As a relationship it was great. Mike and I would hang out, kick story around, he'd go write it, let me peek at the script, I'd maybe suggest a change or two, and he'd do his thing. But creatively I think it was a mixed bag. Everything Mike has written on his own is better than the work we did together on MK. That's just a fact. Bottom line: we worked well together, but I'm not sure the mix of ideas played on the page.
You wrote an ULTIMATES Annual during your Moon Knight run. Was it another transition to go from serialized comics to a single issue, or do you think you had a handle on the medium by then?
The hard thing about the ULTIMATES Annual was that it had two artists and each was under contract for a specific number of pages. I was writing a story in present day and in WWII, but I didn't have the liberty of skipping back and forth at will. Because one artist handled the present, and one the past, I had to make sure the action in each time period totaled the number of pages each artist was being paid for. That was a strange exercise. I like the final product, but I would have written it very differently if I'd not had to worry about the split.You wrote two series of books, The Hank Thompson Trilogy and the now-concluded Joe Pitt Casebooks as well as two stand-alone novels. Would it be accurate to say that writing serialized comics has a lot in common with writing serialized novels?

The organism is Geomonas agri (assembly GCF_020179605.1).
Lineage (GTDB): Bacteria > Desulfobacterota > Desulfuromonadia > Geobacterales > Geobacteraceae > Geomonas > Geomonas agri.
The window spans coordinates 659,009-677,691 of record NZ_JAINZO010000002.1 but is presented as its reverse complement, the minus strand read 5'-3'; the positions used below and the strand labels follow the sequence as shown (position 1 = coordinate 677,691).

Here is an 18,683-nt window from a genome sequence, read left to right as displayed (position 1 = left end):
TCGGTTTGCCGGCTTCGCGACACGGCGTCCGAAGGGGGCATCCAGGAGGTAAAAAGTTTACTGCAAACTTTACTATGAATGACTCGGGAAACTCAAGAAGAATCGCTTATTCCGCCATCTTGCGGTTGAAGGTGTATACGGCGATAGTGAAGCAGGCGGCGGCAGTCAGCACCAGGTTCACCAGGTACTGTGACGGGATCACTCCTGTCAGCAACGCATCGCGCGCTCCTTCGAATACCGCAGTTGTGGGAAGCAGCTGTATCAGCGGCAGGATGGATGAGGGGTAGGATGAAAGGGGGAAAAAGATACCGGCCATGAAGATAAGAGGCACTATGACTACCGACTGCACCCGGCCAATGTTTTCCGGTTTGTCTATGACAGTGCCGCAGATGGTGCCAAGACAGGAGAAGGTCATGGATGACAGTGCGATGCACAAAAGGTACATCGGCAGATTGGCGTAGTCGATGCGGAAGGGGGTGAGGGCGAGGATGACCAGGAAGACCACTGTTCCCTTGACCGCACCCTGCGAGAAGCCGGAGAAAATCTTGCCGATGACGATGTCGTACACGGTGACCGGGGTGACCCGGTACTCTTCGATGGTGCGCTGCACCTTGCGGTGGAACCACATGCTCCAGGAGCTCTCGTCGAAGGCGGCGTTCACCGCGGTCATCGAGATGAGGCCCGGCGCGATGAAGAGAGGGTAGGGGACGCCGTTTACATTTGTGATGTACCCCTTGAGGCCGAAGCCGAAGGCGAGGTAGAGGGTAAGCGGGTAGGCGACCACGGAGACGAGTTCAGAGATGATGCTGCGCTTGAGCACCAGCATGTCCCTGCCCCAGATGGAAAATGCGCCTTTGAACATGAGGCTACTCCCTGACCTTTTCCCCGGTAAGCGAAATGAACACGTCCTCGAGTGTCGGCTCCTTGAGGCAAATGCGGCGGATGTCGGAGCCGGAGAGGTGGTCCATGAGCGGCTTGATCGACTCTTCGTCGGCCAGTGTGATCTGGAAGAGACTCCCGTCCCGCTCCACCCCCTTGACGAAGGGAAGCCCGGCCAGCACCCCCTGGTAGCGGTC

Not particularly. Yes it's an ongoing story line, but one is told in big chunks that develop over fairly large periods of time, while the other is told in bites that get snapped one after the other. And then there's the whole artwork thing. Writing a standalone novel has far more in common with writing a series novel than a series novel has with a monthly comic.Having already written stories for MOON KNIGHT, SHANG-CHI and MAN-THING, your next project for Marvel is DEATHLOK. What is it about the 70's characters in particular that appeal to you? Do you have any desire to work with Marvel's 60's era characters?
I do love those characters, although SHANG-CHI was new to me, but it's really just coincidence that I ended up writing those titles. All of them were offered to me by Marvel. And it wasn't like they identified me as a 70s guy, it really just happened in a random kind of way. Someone, usually Axel, would say, "Hey, you want to do blank?" and I'd say, "Hey, I love blank." And I'd pitch an idea.What tone is the DEATHLOK story going to strike?
Distopic black satire adventure.You recently moved from New York to Los Angeles. What effect does a writer's environment have on his or her writing?
For me, tons. I fell for LA in a way I never expected to. As a result I wrote two novels set here: last year's THE MYSTIC ARTS OF ERASING ALL SIGNS OF DEATH and my January release SLEEPLESS. I have a rather feeble imagination, so having a real environment in which to anchor my stories is all but essential.
Did you always have a set ending in mind for the Joe Pitt Casebooks? If so, did it stay consistent throughout the process, or did it change at some point along the way?
I knew how Joe's personal story would end for some time, but there were other aspects that moved a bit.
Do you have any plans to do another series along the lines of the Hank Thompson Trilogy or Joe Pitt Casebooks, or will you be focusing primarily on stand alone novels for the foreseeable future?